We study costly majority voting when voters rationally anticipate others have similar preferences. The correlation in preferences lowers expected turnout because votes have a positive externality on those who abstain. We study the effects of the public release of information (polls) on participation levels. Polls raise expected turnout but reduce expected welfare because they stimulate the “wrong” group to participate resulting in a “toss-up” election. Our novel results highlight the adverse effects of providing information about the electorate’s preferences and may explain why some countries bar opinion polls close to an election date.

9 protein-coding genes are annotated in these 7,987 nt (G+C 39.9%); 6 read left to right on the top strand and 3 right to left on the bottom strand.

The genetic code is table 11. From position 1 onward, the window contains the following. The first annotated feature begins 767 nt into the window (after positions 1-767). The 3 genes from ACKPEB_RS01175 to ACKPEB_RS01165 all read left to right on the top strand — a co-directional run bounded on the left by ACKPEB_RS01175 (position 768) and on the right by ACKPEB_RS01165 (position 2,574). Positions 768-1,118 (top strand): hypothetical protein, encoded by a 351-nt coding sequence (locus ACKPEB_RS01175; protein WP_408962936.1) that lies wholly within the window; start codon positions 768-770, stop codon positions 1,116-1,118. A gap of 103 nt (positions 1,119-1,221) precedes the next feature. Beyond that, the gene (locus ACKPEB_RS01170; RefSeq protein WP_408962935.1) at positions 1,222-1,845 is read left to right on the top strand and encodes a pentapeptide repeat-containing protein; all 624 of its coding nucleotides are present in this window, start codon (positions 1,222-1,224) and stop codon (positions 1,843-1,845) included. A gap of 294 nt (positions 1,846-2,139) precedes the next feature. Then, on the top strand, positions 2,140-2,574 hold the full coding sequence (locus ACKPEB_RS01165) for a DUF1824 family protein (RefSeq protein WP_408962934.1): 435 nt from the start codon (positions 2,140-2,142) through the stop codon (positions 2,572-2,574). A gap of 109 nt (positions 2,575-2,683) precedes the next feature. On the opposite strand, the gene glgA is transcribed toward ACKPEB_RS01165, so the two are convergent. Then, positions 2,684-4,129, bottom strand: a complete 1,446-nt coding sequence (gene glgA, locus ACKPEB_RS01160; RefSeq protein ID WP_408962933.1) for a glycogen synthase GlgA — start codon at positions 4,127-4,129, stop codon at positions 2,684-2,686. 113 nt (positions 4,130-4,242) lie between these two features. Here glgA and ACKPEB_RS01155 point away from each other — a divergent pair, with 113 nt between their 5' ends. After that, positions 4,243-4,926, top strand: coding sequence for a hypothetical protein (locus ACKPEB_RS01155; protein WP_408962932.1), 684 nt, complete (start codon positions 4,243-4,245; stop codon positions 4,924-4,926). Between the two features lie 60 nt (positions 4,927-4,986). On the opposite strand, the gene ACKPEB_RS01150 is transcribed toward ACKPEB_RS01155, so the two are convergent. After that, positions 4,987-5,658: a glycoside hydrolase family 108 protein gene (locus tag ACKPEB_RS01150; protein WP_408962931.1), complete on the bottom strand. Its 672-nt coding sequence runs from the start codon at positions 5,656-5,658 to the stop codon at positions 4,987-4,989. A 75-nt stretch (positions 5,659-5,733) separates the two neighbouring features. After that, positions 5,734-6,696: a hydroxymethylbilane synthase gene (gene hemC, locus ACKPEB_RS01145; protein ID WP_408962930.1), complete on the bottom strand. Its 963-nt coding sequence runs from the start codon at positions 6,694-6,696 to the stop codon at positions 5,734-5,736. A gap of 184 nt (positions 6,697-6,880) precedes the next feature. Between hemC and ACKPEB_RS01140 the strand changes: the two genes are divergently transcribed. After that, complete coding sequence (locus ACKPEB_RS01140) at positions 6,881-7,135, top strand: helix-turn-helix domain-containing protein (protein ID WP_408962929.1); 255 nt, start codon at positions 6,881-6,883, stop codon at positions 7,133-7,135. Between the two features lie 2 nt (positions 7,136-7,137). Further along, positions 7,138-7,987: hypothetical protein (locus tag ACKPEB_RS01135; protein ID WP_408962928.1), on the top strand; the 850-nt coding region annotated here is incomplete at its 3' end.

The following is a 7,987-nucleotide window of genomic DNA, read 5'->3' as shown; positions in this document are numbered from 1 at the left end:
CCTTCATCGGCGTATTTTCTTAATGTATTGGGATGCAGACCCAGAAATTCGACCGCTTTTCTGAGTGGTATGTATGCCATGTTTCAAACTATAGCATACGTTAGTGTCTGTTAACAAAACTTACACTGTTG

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Goeree, J.K., Großer, J. Welfare Reducing Polls. Economic Theory 31, 51–68 (2007). https://doi.org/10.1007/s00199-006-0082-x
- Strategic voting
- Costly participation
- Correlated preferences
- Toss-up elections
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